The first astronaut to train at Morehead, in March 1964, was Neil Armstrong. Armstrong visited again only months before the 1969 launch of Apollo 11, spending a total of 20 days at Morehead over 11 training sessions, more than any other astronaut. Astronauts commented that the "large dome" was "highly realistic", calling the facility "superb".
In all, the astronauts who trained at the planetarium were Buzz Aldrin, Joseph P. Allen, William Anders, Neil Armstrong, Charles Bassett, Alan Bean, Frank Borman, Vance D. Brand, John S. Bull, Scott Carpenter, Gerald P. Carr, Eugene Cernan, Roger B. Chaffee, Philip K. Chapman, Michael Collins, Pete Conrad, Gordon Cooper, Walter Cunningham, Charles Duke, Donn F. Eisele, Anthony W. England, Joe Engle, Ronald E. Evans, Theodore Freeman, Edward Givens, John Glenn, Richard F. Gordon Jr., Gus Grissom, Fred Haise, Karl Gordon Henize, James Irwin, Joseph P. Kerwin, William B. Lenoir, Don L. Lind, Anthony Llewellyn, Jack R. Lousma, Jim Lovell, Ken Mattingly, Bruce McCandless II, James McDivitt, Curt Michel, Edgar Mitchell, Story Musgrave, Brian O'Leary, Robert A. Parker, William R. Pogue, Stuart Roosa, Wally Schirra, Rusty Schweickart, David Scott, Elliot See, Alan Shepard, Deke Slayton, Thomas P. Stafford, Jack Swigert, William E. Thornton, Paul J. Weitz, Ed White, Clifton Williams, Alfred M. Worden, and John Young.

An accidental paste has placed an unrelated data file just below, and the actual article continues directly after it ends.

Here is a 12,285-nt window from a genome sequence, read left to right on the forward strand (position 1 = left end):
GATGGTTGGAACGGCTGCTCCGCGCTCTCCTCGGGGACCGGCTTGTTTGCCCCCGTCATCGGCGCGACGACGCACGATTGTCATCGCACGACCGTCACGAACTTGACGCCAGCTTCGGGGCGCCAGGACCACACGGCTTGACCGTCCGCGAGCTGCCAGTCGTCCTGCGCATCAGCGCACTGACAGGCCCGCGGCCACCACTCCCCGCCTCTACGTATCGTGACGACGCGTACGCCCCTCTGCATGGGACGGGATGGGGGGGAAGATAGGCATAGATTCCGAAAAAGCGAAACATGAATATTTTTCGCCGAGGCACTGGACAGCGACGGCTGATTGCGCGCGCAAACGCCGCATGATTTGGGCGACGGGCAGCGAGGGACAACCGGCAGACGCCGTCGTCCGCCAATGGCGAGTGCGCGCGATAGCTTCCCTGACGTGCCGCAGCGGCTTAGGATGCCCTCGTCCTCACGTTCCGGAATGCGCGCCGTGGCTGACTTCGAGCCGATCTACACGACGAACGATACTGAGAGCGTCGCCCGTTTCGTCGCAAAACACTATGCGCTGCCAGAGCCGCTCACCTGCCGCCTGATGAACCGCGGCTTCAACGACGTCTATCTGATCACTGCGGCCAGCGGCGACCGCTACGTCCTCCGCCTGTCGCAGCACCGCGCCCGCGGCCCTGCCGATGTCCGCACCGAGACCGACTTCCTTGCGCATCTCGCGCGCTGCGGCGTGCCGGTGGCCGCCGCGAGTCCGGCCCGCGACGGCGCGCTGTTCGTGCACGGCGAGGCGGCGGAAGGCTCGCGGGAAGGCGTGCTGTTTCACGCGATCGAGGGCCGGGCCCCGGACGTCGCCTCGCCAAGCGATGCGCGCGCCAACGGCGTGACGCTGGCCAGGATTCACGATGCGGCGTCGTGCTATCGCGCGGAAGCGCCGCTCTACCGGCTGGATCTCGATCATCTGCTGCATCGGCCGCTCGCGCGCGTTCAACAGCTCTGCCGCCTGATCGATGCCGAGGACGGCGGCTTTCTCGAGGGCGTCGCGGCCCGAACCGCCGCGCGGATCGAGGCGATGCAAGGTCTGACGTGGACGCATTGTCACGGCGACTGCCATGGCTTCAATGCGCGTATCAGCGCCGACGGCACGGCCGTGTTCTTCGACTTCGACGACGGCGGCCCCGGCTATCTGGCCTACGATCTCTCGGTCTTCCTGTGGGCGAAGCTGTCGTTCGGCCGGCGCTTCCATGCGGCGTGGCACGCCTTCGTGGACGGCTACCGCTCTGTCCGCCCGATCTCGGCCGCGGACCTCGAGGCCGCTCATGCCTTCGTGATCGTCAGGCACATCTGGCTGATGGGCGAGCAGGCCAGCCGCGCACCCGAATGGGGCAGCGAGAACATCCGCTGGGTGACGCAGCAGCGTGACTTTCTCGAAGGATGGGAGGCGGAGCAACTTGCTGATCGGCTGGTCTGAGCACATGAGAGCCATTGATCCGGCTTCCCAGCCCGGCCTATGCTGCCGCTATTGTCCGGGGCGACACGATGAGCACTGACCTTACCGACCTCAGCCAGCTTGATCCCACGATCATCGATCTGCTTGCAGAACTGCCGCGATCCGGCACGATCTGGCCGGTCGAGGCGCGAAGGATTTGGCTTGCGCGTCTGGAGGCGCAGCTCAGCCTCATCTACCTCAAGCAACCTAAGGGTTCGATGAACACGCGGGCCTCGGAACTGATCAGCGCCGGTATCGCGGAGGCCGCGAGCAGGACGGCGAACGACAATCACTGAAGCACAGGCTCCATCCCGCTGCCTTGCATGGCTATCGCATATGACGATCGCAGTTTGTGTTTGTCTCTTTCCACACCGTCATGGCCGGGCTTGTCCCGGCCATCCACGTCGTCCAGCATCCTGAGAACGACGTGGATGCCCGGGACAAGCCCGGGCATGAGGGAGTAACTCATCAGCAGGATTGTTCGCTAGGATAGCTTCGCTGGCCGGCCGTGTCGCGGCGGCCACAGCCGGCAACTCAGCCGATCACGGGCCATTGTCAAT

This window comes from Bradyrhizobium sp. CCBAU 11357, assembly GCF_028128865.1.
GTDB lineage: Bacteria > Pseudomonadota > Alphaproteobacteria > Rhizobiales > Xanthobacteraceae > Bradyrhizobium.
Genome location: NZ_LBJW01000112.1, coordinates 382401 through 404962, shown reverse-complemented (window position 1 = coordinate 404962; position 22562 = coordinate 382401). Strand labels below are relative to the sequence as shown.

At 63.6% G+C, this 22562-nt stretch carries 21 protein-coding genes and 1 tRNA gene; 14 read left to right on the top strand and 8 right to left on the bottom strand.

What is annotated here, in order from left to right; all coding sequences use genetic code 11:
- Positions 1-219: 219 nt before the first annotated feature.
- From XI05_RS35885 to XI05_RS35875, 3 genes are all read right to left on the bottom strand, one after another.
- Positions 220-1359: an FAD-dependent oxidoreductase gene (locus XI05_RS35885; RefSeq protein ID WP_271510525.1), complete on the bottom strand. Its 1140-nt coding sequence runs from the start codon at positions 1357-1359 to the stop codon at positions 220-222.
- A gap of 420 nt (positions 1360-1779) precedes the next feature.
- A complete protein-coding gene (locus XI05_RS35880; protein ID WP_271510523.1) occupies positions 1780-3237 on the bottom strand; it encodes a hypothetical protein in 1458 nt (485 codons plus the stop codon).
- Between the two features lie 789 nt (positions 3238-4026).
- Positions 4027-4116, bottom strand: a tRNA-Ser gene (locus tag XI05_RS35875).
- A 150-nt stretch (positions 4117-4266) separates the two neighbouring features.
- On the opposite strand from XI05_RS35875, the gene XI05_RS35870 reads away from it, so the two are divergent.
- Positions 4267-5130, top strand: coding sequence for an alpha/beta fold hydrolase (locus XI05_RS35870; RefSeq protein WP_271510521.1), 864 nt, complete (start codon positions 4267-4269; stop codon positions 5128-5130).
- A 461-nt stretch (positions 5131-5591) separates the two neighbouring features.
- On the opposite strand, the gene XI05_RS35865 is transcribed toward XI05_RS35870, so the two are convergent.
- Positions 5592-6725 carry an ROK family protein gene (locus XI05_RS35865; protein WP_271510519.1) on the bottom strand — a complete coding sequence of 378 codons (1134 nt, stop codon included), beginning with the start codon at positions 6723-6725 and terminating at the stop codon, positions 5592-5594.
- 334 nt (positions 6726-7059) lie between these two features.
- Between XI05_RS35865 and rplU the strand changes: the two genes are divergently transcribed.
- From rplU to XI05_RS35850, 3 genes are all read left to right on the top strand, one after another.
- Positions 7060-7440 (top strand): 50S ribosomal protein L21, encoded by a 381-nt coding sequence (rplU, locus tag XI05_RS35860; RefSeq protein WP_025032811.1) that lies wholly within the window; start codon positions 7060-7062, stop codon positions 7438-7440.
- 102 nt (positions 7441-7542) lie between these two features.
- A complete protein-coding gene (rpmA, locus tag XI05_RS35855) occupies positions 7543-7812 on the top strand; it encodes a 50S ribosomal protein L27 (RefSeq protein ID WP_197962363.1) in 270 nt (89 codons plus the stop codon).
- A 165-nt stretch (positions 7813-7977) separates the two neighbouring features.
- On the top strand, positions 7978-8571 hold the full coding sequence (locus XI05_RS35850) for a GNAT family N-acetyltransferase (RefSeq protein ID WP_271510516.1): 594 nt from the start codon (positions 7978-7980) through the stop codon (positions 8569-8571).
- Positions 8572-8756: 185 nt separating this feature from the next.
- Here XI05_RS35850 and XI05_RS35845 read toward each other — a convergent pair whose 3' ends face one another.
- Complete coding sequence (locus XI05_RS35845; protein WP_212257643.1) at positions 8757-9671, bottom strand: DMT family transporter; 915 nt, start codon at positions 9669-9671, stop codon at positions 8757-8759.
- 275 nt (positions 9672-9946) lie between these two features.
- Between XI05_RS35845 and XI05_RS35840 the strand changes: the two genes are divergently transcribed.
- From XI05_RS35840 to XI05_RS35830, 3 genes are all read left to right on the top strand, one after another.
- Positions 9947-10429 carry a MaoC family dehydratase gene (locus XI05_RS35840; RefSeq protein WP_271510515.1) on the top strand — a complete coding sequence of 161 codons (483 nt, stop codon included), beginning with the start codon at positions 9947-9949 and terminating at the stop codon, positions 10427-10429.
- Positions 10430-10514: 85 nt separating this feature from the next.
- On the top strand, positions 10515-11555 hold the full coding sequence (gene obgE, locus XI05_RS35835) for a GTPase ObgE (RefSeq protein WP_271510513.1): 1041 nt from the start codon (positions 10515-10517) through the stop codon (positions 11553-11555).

Morehead's planetarium seats about 240 people, with a dome that is 68 feet (21 m) in diameter and 44 feet (13 m) tall. It currently has two different projection systems.
In February 2010, Morehead introduced its new fulldome digital video (FDV) projection system, the largest FDV installation in the southeastern United States. Funding for the new system was provided by GlaxoSmithKline, and the planetarium's star theater is now named the GlaxoSmithKline Fulldome Theater.
Morehead's historic star projector, a Carl Zeiss Model VI, was installed in 1969 and remained in limited use as of April 2011, primarily for field trip groups. This projector displays about 8,900 different stars on the dome overhead. The analog planetarium shows are a combined effort of the Zeiss projector, slide projectors and video projectors working together to form a multimedia experience. Planetarium officials hope to display at least a portion of the projector somewhere in the center. The projector was removed in August 2011.
On February 23, 2007, Morehead opened its first interactive exhibit, Zoom In: Science at the Extremes. It features current science at the extremes of size and scale, including research done by UNC scientists.